FIG. 5 presents a symplified braking system as may be incorporated in a four wheel drive vehicle. A pair of auxiliary pressure sources for use in applying the brake calipers when turning the brake discs are also shown. The on board brakingsystem includes a source of pneumatic pressure 90 which supplies air under pressure to a master brake cylinder 92 which is pedal operated to stop the vehicle. When the master brake cylinder is open it will allow pressurized fluid to theair-over-hydraulic interface device 94 which will then transmit pressure through the hydraulic fluid medium contained in delivery lines such as 96 to disc brake calipers such as 100. The disc brake caliper 100 forces a friction pad against the discbrake rotor 102 at each wheel to stop the vehicle. Application force of the caliper 100 is resisted by the backing pad 104 which may be integral with the caliper as is shown by items 50,52 and 54 in FIG. 2. Each rotor is affixed to an axle such as 106that may be driven by the usual vehicle driven train (not shown).
FIG. 5 shows a first auxiliary pressure source generally 112, which would typically include a hydraulic fluid source 114, a metering valve 116, a gauge to monitor line pressure 120 and a fitting 122 compatible with a fitting at the brake caliperto permit connection thereto. The service line would be blocked by fitting 124 when the first auxiliary pressure source 112 is connected to the brake caliper related to the rotor that is being resurfaced.
FIG. 5 also shows a second auxiliary pressure source, generally 126, which includes a pneumatic fluid source 130, a metering valve 132, a gauge 134 to monitor line pressure and a fitting 136 compatible with a fitting at the brake caliper topermit connection thereto. In this example the service line would be blocked by fitting 138 when the second auxiliary pressure source 126 is connected.
Either the first or the second auxiliary pressure source could be used instead of the service brake source depending on the type of fluid available to the mechanic. The practicality of working with shop air rather than hydraulic fluid may makethe second auxiliary pressure supply preferential.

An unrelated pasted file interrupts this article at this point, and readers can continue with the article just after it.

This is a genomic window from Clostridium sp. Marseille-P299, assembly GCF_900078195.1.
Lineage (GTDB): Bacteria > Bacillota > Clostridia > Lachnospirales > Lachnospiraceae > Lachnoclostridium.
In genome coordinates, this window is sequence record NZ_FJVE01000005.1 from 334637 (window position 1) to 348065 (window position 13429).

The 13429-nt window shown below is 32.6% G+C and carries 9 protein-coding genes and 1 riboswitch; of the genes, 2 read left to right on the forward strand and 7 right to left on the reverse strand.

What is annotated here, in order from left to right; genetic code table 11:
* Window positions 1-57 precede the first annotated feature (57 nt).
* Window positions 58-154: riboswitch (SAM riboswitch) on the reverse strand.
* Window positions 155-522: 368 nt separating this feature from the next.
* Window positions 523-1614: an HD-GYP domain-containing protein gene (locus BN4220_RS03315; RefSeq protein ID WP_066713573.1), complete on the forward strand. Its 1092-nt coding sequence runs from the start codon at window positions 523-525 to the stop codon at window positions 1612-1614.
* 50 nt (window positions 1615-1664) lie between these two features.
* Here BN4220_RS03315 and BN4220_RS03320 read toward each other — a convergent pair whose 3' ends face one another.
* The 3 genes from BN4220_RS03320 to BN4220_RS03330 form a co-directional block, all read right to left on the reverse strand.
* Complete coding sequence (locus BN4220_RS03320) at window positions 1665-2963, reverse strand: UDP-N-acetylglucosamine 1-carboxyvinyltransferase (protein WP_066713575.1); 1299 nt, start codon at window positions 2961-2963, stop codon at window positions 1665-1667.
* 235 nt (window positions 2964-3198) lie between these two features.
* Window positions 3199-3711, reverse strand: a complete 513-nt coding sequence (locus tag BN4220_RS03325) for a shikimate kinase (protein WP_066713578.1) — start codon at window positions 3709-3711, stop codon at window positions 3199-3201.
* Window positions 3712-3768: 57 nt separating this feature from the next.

The auxiliary pressure supplies would be moved to the other rotor and caliper locations as necessary to perform the resurfacing operation on the other rotor locations.
The actual method of resurfacing the brake rotor is contemplated to encompass the following procedure:
(1) The vehicle is located in a convenient work area suitable for the performance of the resurfacing operation. A generally flat work station is preferred.
(2) The vehicle is jacked up and supported so that all the driven wheels are off the ground and free to rotate at speed without moving the vehicle being worked on. The vehicle is suitable restrained to prevent movement.
(3) Parts are removed as necessary to provide access to the brake calipers. In the large off highway vehicle for which this invention was first developed this would include the removal of the tires and rims.
(4) In the embodiment shown by FIG. 1 the upper torque bar 16 on each driven wheel is removed and the service brake pads are removed. On other embodiments in the extensive disc brake art other methods of removing the service brake pads areutilized. Such other methods are contemplated by this specification. The goal is to remove the service brake pads by whatever method is customary for that design of disc brake caliper.
(5) Install the special abrasive pads. It is preferred that the special abrasive pads are in light contact with the inboard and outboard surfaces of the rotor at this point hence it may be necessary to provide spacers or shims between the backsides of the special abrasive pads and the calipers to prevent excessive brake piston displacement.